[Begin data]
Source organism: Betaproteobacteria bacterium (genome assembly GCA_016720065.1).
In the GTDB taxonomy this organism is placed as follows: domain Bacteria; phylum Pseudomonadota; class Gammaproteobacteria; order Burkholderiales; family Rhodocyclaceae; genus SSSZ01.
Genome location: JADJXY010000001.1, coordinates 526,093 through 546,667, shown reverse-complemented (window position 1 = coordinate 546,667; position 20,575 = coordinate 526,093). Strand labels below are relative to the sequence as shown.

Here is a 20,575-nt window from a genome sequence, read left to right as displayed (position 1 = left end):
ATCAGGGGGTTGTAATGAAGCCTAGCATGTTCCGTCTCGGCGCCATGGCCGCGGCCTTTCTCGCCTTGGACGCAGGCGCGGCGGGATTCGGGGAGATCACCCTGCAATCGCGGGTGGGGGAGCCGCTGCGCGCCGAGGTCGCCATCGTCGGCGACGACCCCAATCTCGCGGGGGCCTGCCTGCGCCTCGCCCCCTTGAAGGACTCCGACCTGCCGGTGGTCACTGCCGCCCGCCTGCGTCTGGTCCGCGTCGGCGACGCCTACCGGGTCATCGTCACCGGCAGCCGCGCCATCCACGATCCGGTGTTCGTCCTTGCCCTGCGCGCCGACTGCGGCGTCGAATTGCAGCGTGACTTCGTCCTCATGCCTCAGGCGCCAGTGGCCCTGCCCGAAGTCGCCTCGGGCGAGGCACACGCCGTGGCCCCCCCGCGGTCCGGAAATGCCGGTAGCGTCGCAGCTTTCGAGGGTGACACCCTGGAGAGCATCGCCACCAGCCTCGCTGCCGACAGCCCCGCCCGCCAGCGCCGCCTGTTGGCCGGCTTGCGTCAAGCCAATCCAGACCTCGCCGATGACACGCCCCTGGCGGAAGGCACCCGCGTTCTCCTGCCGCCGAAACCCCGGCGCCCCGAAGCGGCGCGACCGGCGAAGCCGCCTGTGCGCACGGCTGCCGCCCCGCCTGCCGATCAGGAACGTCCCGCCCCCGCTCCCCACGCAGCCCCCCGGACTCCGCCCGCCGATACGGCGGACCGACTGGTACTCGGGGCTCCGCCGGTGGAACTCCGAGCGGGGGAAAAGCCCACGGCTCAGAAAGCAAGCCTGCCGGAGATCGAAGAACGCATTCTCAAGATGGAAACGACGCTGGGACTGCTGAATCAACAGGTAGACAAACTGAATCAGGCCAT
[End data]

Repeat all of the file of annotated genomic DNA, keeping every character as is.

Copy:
Source organism: Betaproteobacteria bacterium (genome assembly GCA_016720065.1).
In the GTDB taxonomy this organism is placed as follows: domain Bacteria; phylum Pseudomonadota; class Gammaproteobacteria; order Burkholderiales; family Rhodocyclaceae; genus SSSZ01.
Genome location: JADJXY010000001.1, coordinates 526,093 through 546,667, shown reverse-complemented (window position 1 = coordinate 546,667; position 20,575 = coordinate 526,093). Strand labels below are relative to the sequence as shown.

Here is a 20,575-nt window from a genome sequence, read left to right as displayed (position 1 = left end):
ATCAGGGGGTTGTAATGAAGCCTAGCATGTTCCGTCTCGGCGCCATGGCCGCGGCCTTTCTCGCCTTGGACGCAGGCGCGGCGGGATTCGGGGAGATCACCCTGCAATCGCGGGTGGGGGAGCCGCTGCGCGCCGAGGTCGCCATCGTCGGCGACGACCCCAATCTCGCGGGGGCCTGCCTGCGCCTCGCCCCCTTGAAGGACTCCGACCTGCCGGTGGTCACTGCCGCCCGCCTGCGTCTGGTCCGCGTCGGCGACGCCTACCGGGTCATCGTCACCGGCAGCCGCGCCATCCACGATCCGGTGTTCGTCCTTGCCCTGCGCGCCGACTGCGGCGTCGAATTGCAGCGTGACTTCGTCCTCATGCCTCAGGCGCCAGTGGCCCTGCCCGAAGTCGCCTCGGGCGAGGCACACGCCGTGGCCCCCCCGCGGTCCGGAAATGCCGGTAGCGTCGCAGCTTTCGAGGGTGACACCCTGGAGAGCATCGCCACCAGCCTCGCTGCCGACAGCCCCGCCCGCCAGCGCCGCCTGTTGGCCGGCTTGCGTCAAGCCAATCCAGACCTCGCCGATGACACGCCCCTGGCGGAAGGCACCCGCGTTCTCCTGCCGCCGAAACCCCGGCGCCCCGAAGCGGCGCGACCGGCGAAGCCGCCTGTGCGCACGGCTGCCGCCCCGCCTGCCGATCAGGAACGTCCCGCCCCCGCTCCCCACGCAGCCCCCCGGACTCCGCCCGCCGATACGGCGGACCGACTGGTACTCGGGGCTCCGCCGGTGGAACTCCGAGCGGGGGAAAAGCCCACGGCTCAGAAAGCAAGCCTGCCGGAGATCGAAGAACGCATTCTCAAGATGGAAACGACGCTGGGACTGCTGAATCAACAGGTAGACAAACTGAATCAGGCCAT